Convert Text to Spoken Audio the Easy Way
I showed you how to convert text to spoken audio files via the command line but some people ran into trouble with that method. It turns out I completely over-engineered how to do this, because there is a much easier way to convert text to audio that is guaranteed to work for everyone, you just have to enable it first in OS X 10.6:
Enable “Add to iTunes as a Spoken Track” in Services – Mac OS X 10.6.8 or lower
This is such a useful feature I’m surprised it isn’t enabled by default in 10.6 (it is in Lion, read on for that). Here’s how to enable text to audio conversion prior to 10.7:
- Launch System Preferences
- Click on the “Keyboard” panel
- Click again on “Keyboard Shortcuts” and select “Services” from the left side menu
- Scroll down until you see the “Text” option group, click the checkbox next to “Add to iTunes as a Spoken Track”
Now you just need to close up System Preferences and the option to convert text files and text blocks to spoken audio is enabled.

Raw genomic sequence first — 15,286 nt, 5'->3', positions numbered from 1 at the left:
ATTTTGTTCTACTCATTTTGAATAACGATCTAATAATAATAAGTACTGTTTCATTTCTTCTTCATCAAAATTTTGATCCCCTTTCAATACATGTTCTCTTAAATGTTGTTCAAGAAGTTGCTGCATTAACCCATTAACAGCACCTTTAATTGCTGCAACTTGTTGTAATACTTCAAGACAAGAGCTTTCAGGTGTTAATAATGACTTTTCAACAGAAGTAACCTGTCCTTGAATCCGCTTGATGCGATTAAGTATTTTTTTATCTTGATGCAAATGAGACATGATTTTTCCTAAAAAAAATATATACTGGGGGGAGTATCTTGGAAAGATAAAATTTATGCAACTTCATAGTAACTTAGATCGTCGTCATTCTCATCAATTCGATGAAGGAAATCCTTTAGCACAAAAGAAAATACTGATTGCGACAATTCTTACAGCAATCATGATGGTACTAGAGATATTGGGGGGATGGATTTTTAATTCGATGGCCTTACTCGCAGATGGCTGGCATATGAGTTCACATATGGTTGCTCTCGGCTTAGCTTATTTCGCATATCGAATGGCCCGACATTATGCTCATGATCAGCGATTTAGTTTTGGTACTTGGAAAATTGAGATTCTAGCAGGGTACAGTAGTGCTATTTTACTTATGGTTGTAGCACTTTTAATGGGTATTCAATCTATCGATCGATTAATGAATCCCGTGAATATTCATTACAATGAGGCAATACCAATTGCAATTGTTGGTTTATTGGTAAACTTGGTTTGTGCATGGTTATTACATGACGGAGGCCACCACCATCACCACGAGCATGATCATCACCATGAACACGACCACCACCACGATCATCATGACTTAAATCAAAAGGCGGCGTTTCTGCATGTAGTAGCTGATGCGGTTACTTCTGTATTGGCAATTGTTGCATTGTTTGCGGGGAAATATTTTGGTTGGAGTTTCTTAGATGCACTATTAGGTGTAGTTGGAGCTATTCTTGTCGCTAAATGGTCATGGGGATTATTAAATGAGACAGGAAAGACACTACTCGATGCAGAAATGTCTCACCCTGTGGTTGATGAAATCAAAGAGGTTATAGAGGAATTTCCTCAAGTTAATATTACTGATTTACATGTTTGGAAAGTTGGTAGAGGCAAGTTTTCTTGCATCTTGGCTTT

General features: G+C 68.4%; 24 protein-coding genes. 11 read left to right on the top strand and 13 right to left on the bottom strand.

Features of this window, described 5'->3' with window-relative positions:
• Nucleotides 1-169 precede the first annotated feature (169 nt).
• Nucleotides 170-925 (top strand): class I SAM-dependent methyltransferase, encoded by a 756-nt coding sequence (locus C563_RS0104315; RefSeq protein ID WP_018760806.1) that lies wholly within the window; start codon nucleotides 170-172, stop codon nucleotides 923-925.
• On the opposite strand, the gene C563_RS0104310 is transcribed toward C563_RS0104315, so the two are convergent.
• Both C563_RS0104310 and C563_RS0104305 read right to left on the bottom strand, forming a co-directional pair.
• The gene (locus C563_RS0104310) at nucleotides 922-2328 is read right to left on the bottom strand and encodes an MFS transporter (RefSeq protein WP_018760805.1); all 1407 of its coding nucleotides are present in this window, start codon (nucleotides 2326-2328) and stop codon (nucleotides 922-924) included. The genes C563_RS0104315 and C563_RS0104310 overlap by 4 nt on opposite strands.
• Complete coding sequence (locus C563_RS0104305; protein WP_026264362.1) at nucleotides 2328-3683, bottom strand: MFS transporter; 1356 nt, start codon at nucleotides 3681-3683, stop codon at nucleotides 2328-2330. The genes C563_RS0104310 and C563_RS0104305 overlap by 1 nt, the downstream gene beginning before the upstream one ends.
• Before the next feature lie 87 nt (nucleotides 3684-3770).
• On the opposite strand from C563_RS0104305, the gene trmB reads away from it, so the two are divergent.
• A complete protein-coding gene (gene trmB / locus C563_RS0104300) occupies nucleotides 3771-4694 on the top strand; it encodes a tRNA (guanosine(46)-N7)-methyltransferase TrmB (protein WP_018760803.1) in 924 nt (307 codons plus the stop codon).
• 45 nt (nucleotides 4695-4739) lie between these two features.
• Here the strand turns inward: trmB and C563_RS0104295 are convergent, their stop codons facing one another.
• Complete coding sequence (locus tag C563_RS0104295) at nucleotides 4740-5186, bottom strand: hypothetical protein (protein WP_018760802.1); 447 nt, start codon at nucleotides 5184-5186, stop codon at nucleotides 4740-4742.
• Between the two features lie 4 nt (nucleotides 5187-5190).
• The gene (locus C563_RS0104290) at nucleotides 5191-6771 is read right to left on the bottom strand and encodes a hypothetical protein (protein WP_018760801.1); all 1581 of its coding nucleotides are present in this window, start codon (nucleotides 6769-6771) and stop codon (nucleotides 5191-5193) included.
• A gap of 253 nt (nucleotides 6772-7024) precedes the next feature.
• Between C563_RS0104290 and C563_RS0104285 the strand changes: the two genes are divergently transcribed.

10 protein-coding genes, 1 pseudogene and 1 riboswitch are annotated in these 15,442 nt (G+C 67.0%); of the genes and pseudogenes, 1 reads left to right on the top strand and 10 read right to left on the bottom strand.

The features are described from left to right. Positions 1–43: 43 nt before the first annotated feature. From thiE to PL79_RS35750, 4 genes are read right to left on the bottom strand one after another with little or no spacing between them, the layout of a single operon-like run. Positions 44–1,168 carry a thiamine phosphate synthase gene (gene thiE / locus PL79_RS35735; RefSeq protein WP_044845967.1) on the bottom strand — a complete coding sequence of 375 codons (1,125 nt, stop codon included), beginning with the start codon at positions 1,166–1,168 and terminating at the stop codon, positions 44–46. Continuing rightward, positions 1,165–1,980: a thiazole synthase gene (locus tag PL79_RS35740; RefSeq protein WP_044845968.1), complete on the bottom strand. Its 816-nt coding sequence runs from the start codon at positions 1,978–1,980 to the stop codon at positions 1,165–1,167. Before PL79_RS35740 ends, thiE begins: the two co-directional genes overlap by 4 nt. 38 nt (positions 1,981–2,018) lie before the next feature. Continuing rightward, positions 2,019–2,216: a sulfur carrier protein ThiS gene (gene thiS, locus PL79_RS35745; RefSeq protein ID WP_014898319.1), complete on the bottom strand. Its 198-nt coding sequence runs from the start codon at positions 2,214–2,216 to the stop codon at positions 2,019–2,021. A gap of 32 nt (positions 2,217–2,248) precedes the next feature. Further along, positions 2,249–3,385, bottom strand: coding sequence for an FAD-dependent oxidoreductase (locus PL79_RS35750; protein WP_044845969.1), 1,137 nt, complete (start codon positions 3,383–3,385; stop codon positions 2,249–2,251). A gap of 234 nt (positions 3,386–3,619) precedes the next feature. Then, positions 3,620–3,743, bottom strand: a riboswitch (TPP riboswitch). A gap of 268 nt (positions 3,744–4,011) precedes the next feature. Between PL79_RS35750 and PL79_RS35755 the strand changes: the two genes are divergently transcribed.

To access the feature, just right-click on any text block and select the “Add to iTunes as Spoken Track” option from the pop-up menu. You’ll then see the Services gear churning away in your menu bar and in no time the file will be automatically loaded into iTunes as a spoken audio track.
This follows the same convention as the command line method in that the default voice is whatever you set your Mac’s text-to-speech voice option to, you can always change that in the Speech preference pane.
Converting Text to Spoken Audio in Mac OS X 10.7 Lion
The Text to Spoken Audio feature is enabled by default in Mac OS X 10.7 Lion, so to use it in Lion all you need to do is right click on a block of text and select “Add to iTunes as Spoken Track” and OS X takes care of the rest.
This will also record in the default voice, but with the myriad of realistic new voices available in Lion this feature is going to be even more useful.
The Lion screenshot comes via MacGasm.